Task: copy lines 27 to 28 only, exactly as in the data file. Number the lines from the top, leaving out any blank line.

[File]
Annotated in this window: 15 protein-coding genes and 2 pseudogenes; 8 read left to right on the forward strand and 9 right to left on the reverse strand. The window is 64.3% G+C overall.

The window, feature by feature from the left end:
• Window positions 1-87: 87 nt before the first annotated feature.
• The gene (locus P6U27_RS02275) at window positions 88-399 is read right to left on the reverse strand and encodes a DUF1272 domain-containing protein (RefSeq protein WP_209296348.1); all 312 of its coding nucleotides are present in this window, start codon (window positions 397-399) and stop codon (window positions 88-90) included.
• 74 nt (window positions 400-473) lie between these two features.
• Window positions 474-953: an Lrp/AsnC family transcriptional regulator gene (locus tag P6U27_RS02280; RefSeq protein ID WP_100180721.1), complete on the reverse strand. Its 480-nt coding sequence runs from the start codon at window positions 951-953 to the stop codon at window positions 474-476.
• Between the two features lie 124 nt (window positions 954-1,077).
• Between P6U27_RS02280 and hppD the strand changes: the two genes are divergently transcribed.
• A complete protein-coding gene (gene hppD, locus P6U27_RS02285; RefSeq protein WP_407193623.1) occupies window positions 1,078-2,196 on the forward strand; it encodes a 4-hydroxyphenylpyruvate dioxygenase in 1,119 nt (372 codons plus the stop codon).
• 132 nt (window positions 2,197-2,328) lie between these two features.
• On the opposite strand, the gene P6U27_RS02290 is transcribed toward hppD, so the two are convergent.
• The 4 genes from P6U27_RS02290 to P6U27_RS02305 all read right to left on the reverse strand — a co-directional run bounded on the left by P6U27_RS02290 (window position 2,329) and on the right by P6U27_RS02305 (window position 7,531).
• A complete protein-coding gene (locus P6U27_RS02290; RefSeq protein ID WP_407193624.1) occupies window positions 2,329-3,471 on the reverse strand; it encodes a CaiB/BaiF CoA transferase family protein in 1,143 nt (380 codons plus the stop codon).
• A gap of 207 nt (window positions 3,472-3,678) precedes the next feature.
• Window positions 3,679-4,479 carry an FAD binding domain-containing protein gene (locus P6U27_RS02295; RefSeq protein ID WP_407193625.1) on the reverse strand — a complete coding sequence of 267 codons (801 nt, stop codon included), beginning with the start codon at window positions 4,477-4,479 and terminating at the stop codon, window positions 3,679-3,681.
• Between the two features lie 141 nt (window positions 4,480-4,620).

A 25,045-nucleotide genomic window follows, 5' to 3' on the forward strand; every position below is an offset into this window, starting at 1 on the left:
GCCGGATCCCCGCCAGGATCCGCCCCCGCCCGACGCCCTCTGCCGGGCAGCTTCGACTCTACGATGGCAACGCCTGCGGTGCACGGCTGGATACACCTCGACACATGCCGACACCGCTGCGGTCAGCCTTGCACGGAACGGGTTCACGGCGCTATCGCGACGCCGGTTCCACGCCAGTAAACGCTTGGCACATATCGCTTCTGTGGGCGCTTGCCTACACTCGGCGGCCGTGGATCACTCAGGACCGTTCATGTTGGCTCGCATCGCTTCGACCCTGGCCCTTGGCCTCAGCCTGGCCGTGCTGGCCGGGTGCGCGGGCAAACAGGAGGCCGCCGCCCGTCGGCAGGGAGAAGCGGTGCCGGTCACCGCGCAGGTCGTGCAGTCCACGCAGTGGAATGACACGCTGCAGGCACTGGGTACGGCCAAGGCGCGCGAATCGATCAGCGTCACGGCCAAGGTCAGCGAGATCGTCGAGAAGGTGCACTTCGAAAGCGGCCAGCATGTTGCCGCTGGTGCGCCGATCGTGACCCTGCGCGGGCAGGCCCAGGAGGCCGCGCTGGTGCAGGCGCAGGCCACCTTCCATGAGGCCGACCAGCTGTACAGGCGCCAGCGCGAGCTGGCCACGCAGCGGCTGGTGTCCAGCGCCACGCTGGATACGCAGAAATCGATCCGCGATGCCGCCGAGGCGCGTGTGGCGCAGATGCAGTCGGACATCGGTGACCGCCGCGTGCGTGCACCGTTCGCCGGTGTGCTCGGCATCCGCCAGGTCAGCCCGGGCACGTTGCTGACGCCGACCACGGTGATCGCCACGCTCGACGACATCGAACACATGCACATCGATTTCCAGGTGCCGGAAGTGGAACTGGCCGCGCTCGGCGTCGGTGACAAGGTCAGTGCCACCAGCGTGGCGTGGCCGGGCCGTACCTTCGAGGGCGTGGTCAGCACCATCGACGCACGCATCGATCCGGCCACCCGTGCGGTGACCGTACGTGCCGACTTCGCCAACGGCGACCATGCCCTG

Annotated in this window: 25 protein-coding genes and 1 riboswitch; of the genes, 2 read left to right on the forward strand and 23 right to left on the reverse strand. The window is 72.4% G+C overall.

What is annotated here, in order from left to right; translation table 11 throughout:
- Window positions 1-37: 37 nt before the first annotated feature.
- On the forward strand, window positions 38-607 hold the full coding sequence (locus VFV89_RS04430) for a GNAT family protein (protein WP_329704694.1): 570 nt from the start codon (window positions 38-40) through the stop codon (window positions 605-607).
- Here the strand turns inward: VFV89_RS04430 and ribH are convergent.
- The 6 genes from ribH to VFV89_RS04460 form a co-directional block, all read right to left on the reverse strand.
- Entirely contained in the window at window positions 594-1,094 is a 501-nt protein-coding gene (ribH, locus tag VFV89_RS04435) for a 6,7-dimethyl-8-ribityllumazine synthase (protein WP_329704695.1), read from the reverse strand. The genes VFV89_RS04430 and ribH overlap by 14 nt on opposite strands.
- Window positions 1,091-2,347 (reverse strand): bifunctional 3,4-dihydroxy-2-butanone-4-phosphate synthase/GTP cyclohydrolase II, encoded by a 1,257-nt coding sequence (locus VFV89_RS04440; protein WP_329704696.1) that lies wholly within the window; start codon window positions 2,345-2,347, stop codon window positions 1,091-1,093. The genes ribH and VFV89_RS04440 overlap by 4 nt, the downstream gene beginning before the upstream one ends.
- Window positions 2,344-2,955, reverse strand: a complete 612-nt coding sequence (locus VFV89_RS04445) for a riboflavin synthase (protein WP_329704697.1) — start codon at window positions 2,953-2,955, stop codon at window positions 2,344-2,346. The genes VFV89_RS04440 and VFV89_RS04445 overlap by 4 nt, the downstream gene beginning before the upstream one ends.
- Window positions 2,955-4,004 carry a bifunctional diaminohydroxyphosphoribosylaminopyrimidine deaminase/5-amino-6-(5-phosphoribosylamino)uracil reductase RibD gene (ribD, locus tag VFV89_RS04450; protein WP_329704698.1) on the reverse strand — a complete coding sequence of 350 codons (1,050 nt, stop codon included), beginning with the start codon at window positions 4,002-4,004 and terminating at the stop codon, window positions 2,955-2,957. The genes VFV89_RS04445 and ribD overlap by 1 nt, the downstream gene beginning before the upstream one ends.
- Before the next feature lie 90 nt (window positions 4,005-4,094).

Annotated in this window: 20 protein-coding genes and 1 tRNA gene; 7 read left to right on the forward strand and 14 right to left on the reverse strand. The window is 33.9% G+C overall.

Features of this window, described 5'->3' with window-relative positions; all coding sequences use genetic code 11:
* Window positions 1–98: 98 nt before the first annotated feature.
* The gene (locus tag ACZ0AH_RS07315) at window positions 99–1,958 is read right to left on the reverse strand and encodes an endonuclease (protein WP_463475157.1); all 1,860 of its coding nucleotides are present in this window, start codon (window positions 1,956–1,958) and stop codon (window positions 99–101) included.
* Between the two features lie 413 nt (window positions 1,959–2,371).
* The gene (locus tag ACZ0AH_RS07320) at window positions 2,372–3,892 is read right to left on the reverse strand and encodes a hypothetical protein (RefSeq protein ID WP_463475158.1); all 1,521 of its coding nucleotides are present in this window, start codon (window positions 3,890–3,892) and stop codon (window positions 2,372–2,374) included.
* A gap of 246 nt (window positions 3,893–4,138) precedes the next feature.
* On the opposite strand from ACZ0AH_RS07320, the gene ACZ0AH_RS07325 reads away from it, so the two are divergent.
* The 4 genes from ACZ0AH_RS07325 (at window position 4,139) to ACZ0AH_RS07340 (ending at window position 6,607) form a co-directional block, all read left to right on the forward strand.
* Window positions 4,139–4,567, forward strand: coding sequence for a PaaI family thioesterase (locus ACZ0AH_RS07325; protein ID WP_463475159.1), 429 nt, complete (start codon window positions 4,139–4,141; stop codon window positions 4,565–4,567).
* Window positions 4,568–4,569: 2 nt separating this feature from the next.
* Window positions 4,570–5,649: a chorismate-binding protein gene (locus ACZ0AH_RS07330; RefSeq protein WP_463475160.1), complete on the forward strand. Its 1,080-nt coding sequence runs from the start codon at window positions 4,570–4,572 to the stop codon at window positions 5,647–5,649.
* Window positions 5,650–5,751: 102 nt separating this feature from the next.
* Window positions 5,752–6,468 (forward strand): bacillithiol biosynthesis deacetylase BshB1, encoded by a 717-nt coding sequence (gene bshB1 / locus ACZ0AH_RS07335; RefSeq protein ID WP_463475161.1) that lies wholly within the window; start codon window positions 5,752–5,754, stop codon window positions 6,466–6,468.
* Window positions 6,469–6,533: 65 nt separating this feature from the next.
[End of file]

- Window positions 2,344-2,955, reverse strand: a complete 612-nt coding sequence (locus VFV89_RS04445) for a riboflavin synthase (protein WP_329704697.1) — start codon at window positions 2,953-2,955, stop codon at window positions 2,344-2,346. The genes VFV89_RS04440 and VFV89_RS04445 overlap by 4 nt, the downstream gene beginning before the upstream one ends.
- Window positions 2,955-4,004 carry a bifunctional diaminohydroxyphosphoribosylaminopyrimidine deaminase/5-amino-6-(5-phosphoribosylamino)uracil reductase RibD gene (ribD, locus tag VFV89_RS04450; protein WP_329704698.1) on the reverse strand — a complete coding sequence of 350 codons (1,050 nt, stop codon included), beginning with the start codon at window positions 4,002-4,004 and terminating at the stop codon, window positions 2,955-2,957. The genes VFV89_RS04445 and ribD overlap by 1 nt, the downstream gene beginning before the upstream one ends.